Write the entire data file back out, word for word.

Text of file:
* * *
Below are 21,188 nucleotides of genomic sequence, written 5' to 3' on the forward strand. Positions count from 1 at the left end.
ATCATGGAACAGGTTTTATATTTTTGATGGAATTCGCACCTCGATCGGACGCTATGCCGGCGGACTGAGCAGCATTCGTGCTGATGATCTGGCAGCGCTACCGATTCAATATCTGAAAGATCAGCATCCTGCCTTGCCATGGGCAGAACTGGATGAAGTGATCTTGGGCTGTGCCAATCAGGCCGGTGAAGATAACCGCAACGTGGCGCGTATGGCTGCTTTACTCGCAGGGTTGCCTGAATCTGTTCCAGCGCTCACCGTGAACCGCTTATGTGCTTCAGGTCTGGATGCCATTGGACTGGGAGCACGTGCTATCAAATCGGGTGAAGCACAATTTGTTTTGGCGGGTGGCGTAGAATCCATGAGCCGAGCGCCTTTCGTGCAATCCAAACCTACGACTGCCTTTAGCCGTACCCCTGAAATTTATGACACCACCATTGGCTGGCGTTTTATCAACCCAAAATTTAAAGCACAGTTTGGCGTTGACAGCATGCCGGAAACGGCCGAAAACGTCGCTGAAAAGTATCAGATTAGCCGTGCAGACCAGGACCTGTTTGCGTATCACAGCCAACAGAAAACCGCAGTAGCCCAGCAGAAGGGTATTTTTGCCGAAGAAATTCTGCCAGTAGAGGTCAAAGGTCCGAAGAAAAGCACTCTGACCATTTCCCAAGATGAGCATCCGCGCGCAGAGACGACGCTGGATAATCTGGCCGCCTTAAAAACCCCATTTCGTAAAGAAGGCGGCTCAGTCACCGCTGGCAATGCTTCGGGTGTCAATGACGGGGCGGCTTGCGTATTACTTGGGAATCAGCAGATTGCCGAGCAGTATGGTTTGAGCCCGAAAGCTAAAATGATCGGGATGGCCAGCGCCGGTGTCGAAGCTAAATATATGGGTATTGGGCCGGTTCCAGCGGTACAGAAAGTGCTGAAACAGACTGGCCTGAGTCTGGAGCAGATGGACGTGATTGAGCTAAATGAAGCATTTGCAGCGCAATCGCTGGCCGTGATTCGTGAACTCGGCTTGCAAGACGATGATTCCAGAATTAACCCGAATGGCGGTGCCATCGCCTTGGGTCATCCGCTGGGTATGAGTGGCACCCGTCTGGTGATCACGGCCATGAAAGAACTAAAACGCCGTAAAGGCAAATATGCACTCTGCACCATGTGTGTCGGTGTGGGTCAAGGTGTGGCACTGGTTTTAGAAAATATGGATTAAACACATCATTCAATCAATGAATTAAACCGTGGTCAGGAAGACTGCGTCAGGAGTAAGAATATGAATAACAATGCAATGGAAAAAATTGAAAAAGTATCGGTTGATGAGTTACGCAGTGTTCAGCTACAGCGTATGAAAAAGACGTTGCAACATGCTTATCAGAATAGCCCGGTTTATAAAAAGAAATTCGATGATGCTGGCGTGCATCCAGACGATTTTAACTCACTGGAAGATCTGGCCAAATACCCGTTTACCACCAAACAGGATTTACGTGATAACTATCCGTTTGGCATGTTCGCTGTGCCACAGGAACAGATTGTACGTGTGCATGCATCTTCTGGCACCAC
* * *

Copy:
Below are 21,188 nucleotides of genomic sequence, written 5' to 3' on the forward strand. Positions count from 1 at the left end.
ATCATGGAACAGGTTTTATATTTTTGATGGAATTCGCACCTCGATCGGACGCTATGCCGGCGGACTGAGCAGCATTCGTGCTGATGATCTGGCAGCGCTACCGATTCAATATCTGAAAGATCAGCATCCTGCCTTGCCATGGGCAGAACTGGATGAAGTGATCTTGGGCTGTGCCAATCAGGCCGGTGAAGATAACCGCAACGTGGCGCGTATGGCTGCTTTACTCGCAGGGTTGCCTGAATCTGTTCCAGCGCTCACCGTGAACCGCTTATGTGCTTCAGGTCTGGATGCCATTGGACTGGGAGCACGTGCTATCAAATCGGGTGAAGCACAATTTGTTTTGGCGGGTGGCGTAGAATCCATGAGCCGAGCGCCTTTCGTGCAATCCAAACCTACGACTGCCTTTAGCCGTACCCCTGAAATTTATGACACCACCATTGGCTGGCGTTTTATCAACCCAAAATTTAAAGCACAGTTTGGCGTTGACAGCATGCCGGAAACGGCCGAAAACGTCGCTGAAAAGTATCAGATTAGCCGTGCAGACCAGGACCTGTTTGCGTATCACAGCCAACAGAAAACCGCAGTAGCCCAGCAGAAGGGTATTTTTGCCGAAGAAATTCTGCCAGTAGAGGTCAAAGGTCCGAAGAAAAGCACTCTGACCATTTCCCAAGATGAGCATCCGCGCGCAGAGACGACGCTGGATAATCTGGCCGCCTTAAAAACCCCATTTCGTAAAGAAGGCGGCTCAGTCACCGCTGGCAATGCTTCGGGTGTCAATGACGGGGCGGCTTGCGTATTACTTGGGAATCAGCAGATTGCCGAGCAGTATGGTTTGAGCCCGAAAGCTAAAATGATCGGGATGGCCAGCGCCGGTGTCGAAGCTAAATATATGGGTATTGGGCCGGTTCCAGCGGTACAGAAAGTGCTGAAACAGACTGGCCTGAGTCTGGAGCAGATGGACGTGATTGAGCTAAATGAAGCATTTGCAGCGCAATCGCTGGCCGTGATTCGTGAACTCGGCTTGCAAGACGATGATTCCAGAATTAACCCGAATGGCGGTGCCATCGCCTTGGGTCATCCGCTGGGTATGAGTGGCACCCGTCTGGTGATCACGGCCATGAAAGAACTAAAACGCCGTAAAGGCAAATATGCACTCTGCACCATGTGTGTCGGTGTGGGTCAAGGTGTGGCACTGGTTTTAGAAAATATGGATTAAACACATCATTCAATCAATGAATTAAACCGTGGTCAGGAAGACTGCGTCAGGAGTAAGAATATGAATAACAATGCAATGGAAAAAATTGAAAAAGTATCGGTTGATGAGTTACGCAGTGTTCAGCTACAGCGTATGAAAAAGACGTTGCAACATGCTTATCAGAATAGCCCGGTTTATAAAAAGAAATTCGATGATGCTGGCGTGCATCCAGACGATTTTAACTCACTGGAAGATCTGGCCAAATACCCGTTTACCACCAAACAGGATTTACGTGATAACTATCCGTTTGGCATGTTCGCTGTGCCACAGGAACAGATTGTACGTGTGCATGCATCTTCTGGCACCAC